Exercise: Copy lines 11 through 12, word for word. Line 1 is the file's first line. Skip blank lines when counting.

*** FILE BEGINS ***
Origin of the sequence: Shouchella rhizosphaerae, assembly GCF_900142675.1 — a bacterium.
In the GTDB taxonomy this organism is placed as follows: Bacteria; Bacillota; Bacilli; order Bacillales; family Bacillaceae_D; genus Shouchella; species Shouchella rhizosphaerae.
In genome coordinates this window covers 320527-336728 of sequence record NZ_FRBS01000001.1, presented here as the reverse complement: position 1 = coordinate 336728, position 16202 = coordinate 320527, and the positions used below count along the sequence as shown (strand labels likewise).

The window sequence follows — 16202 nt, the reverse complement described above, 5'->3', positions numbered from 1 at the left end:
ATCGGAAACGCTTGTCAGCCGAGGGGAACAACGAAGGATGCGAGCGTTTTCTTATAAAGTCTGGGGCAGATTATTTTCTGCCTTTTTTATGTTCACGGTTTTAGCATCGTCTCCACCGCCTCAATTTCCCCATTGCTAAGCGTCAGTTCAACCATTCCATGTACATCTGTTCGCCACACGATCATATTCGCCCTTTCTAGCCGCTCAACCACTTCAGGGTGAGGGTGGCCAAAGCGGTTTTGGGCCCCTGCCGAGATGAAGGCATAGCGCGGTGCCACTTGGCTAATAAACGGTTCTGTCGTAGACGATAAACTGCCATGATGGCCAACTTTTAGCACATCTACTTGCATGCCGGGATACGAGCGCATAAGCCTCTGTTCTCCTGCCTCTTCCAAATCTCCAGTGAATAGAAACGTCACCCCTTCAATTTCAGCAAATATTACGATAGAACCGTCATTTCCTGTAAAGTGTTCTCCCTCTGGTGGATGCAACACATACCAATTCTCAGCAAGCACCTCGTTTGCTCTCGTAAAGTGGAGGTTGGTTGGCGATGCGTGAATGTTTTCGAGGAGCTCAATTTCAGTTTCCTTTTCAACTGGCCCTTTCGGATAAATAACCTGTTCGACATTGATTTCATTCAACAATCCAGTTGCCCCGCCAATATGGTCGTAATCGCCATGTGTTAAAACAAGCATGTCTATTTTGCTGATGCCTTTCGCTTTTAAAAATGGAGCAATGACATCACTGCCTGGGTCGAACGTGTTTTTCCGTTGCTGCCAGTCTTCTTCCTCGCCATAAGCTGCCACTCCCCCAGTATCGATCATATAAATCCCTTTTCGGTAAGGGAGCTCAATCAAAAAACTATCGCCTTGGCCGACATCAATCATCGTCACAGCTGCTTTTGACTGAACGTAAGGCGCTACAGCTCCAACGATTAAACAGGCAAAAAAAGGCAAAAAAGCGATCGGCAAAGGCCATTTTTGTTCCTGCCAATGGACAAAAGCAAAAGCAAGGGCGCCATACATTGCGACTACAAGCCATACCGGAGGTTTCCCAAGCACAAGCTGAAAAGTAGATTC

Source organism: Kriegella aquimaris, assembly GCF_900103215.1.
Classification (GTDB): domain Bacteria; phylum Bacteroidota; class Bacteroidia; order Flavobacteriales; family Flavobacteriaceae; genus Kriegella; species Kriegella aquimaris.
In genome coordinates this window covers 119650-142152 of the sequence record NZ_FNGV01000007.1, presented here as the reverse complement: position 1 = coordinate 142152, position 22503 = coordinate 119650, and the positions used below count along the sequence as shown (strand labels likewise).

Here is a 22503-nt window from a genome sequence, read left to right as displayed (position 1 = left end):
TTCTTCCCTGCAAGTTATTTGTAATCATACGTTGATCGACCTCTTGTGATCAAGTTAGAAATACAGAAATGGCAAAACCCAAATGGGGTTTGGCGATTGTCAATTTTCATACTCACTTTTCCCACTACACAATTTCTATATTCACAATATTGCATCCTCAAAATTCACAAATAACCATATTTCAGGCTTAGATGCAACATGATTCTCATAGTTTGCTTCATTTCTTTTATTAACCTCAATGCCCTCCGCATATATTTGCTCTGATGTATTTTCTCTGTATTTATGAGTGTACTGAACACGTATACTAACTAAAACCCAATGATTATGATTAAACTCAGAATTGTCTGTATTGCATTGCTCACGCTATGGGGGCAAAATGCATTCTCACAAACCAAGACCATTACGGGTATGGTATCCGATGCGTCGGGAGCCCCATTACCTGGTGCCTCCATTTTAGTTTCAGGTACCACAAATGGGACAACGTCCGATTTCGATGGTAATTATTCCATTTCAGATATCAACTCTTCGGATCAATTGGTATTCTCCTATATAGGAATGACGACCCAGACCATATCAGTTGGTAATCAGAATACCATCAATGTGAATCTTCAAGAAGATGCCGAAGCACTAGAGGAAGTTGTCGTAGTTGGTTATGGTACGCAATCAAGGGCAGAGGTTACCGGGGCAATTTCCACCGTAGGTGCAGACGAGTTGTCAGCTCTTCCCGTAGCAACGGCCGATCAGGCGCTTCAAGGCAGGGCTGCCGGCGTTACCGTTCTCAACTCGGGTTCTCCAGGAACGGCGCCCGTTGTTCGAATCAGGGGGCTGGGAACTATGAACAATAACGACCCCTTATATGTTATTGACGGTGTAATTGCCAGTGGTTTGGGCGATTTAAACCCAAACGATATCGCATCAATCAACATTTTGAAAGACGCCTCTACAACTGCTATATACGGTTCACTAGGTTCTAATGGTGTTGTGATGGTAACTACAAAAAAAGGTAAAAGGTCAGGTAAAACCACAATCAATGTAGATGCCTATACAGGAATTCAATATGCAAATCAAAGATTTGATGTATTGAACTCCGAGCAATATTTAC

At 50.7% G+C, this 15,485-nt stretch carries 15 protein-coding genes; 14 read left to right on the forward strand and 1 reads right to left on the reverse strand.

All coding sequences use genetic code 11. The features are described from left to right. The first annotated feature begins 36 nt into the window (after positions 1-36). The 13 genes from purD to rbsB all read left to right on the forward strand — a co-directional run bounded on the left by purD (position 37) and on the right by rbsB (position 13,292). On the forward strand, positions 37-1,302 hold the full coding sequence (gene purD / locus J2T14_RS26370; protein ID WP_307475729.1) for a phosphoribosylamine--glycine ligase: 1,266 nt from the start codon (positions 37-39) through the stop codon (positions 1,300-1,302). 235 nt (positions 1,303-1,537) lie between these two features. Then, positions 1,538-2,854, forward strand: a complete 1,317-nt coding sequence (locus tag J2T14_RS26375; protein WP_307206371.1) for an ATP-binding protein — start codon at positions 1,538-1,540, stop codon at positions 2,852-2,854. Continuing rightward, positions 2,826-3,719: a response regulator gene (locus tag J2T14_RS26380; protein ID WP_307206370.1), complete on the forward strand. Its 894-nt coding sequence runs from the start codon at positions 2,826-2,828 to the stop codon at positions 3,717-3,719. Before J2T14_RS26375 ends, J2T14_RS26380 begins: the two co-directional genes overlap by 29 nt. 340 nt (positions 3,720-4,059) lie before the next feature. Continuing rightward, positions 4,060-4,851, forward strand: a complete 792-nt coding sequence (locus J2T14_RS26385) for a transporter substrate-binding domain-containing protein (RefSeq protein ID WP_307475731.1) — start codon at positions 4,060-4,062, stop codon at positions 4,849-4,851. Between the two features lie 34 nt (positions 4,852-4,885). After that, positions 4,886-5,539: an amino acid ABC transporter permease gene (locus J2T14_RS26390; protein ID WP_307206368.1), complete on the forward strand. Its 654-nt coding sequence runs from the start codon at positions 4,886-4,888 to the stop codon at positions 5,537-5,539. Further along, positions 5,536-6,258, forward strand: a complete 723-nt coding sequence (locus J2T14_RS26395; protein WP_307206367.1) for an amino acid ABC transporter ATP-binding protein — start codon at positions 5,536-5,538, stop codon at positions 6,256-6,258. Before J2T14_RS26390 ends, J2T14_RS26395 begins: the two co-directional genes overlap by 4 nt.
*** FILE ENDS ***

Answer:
At 50.7% G+C, this 15,485-nt stretch carries 15 protein-coding genes; 14 read left to right on the forward strand and 1 reads right to left on the reverse strand.

All coding sequences use genetic code 11. The features are described from left to right. The first annotated feature begins 36 nt into the window (after positions 1-36). The 13 genes from purD to rbsB all read left to right on the forward strand — a co-directional run bounded on the left by purD (position 37) and on the right by rbsB (position 13,292). On the forward strand, positions 37-1,302 hold the full coding sequence (gene purD / locus J2T14_RS26370; protein ID WP_307475729.1) for a phosphoribosylamine--glycine ligase: 1,266 nt from the start codon (positions 37-39) through the stop codon (positions 1,300-1,302). 235 nt (positions 1,303-1,537) lie between these two features. Then, positions 1,538-2,854, forward strand: a complete 1,317-nt coding sequence (locus tag J2T14_RS26375; protein WP_307206371.1) for an ATP-binding protein — start codon at positions 1,538-1,540, stop codon at positions 2,852-2,854. Continuing rightward, positions 2,826-3,719: a response regulator gene (locus tag J2T14_RS26380; protein ID WP_307206370.1), complete on the forward strand. Its 894-nt coding sequence runs from the start codon at positions 2,826-2,828 to the stop codon at positions 3,717-3,719. Before J2T14_RS26375 ends, J2T14_RS26380 begins: the two co-directional genes overlap by 29 nt. 340 nt (positions 3,720-4,059) lie before the next feature. Continuing rightward, positions 4,060-4,851, forward strand: a complete 792-nt coding sequence (locus J2T14_RS26385) for a transporter substrate-binding domain-containing protein (RefSeq protein ID WP_307475731.1) — start codon at positions 4,060-4,062, stop codon at positions 4,849-4,851. Between the two features lie 34 nt (positions 4,852-4,885). After that, positions 4,886-5,539: an amino acid ABC transporter permease gene (locus J2T14_RS26390; protein ID WP_307206368.1), complete on the forward strand. Its 654-nt coding sequence runs from the start codon at positions 4,886-4,888 to the stop codon at positions 5,537-5,539. Further along, positions 5,536-6,258, forward strand: a complete 723-nt coding sequence (locus J2T14_RS26395; protein WP_307206367.1) for an amino acid ABC transporter ATP-binding protein — start codon at positions 5,536-5,538, stop codon at positions 6,256-6,258. Before J2T14_RS26390 ends, J2T14_RS26395 begins: the two co-directional genes overlap by 4 nt.